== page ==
The new owners of Asda have been urged to overhaul the supermarket’s strategy after its performance over the Christmas period lagged behind its rivals (The Times £). Asda unveiled rising sales in the run up to Christmas as it published its last set of results under the ownership of US giant Walmart (The Daily Mail).

Walmart booked record sales in its holiday quarter as a fresh round of stimulus cheques and a slowdown in coronavirus cases encouraged Americans to spend on gifts and household goods. (The Financial Times £)

The FT’s Lex column writes: “Walmart has long been the bogeyman of the dead-end retail job. But in recent years it has tried to wear a kinder, more progressive face… On Thursday it raised its own bar, boosting the average minimum for 425,000 “associates” to at least $15 per hour. The rise happens to coincide with Washington’s efforts to raise the federal minimum wage to that level. The group’s largesse came just as it announced a blowout fiscal 2020.” (The Financial Times £)

Nestlé, the world’s largest food company, posted its highest sales growth in five years on Thursday as the pandemic prompted consumers to spend more on petcare and dietary supplements (The Financial Times £). Nestlé posted its fastest sales growth in five years as it was fuelled by demand for pet food and vitamin supplements in lockdown (The Telegraph).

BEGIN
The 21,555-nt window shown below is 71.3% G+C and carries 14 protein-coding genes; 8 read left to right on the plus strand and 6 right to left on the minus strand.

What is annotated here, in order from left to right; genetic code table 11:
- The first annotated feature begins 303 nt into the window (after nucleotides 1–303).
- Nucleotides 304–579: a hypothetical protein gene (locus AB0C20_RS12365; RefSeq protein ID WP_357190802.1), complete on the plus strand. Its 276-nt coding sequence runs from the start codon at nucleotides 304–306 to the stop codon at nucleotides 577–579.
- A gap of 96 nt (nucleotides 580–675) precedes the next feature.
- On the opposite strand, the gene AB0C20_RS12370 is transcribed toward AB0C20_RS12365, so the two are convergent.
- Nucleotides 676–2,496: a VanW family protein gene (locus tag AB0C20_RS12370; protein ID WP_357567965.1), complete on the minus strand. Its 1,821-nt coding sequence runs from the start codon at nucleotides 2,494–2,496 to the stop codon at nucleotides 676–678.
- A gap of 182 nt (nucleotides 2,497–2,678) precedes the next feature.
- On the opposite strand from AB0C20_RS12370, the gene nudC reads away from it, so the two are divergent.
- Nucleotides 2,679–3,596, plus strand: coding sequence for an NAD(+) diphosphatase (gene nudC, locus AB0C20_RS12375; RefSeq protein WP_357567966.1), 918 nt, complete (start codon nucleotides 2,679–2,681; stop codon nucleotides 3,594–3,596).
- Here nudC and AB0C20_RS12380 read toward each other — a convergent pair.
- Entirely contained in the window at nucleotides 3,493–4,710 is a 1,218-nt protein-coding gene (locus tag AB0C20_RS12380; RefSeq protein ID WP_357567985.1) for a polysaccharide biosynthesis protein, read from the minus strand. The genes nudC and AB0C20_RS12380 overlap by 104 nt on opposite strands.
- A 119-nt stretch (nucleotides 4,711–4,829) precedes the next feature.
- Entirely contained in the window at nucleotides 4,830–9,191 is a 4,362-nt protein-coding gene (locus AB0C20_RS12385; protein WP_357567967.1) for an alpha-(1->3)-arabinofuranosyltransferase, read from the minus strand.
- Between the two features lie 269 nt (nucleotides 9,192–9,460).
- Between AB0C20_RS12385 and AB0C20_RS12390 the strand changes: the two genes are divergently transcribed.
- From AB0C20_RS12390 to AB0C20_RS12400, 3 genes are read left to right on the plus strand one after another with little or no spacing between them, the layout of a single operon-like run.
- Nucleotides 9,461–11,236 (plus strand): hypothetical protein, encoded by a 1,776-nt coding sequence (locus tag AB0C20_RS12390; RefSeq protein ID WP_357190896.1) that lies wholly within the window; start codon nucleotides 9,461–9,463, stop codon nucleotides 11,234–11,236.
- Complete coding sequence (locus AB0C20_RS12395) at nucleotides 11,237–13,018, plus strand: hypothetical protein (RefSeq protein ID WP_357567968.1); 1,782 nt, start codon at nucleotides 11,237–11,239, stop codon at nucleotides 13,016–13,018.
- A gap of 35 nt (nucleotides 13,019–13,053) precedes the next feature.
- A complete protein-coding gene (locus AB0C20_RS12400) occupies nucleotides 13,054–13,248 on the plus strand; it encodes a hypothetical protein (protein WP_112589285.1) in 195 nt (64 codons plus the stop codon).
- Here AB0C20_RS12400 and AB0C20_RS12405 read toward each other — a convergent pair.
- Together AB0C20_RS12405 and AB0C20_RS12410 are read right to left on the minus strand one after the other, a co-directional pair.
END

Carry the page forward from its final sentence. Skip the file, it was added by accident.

The FT’s Lex column writes: “Nestlé knows how to run a pantry. The food multinational has decanted mass-market bottled water and canned congee, restocking the shelves with altogether more nutritious items such as vitamins and biopharmaceuticals. The reshuffled portfolio — the result of 75 deals since 2017, turning over almost a fifth of its portfolio — tilts the Swiss group towards higher-margin products.” (The Financial Times £)

Rishi Sunak will on Friday announce he is delaying until later this year a final report on a review of business rates — a key part of his promise to “level the playing field” between the high street and online retailers (The Financial Times £).

The boss of Next has called for a hike in business rates on warehouses and outright rejected an online tax on sales amid growing debate over how to save Britain’s bombed-out high street (The Telegraph). The chief executive of Next has warned an online tax is not the answer to the high street crisis, and that business rates should be slashed on shops and hiked on online retail warehouses (The Guaridan). Business rates for High Street retail stores should be slashed by 35%, according to the boss of one of the UK’s biggest retail chains Next (The BBC).

The pound rose to fresh highs against the dollar and the euro yesterday in a rally driven by confidence about the pandemic recovery that sent London’s leading shares tumbling (The Times £). The pound edged close to $1.40 and hit an 11-month high against the euro amid hopes that the roll out of Covid vaccines across the UK will fuel a rapid economic recovery (The Daily Mail).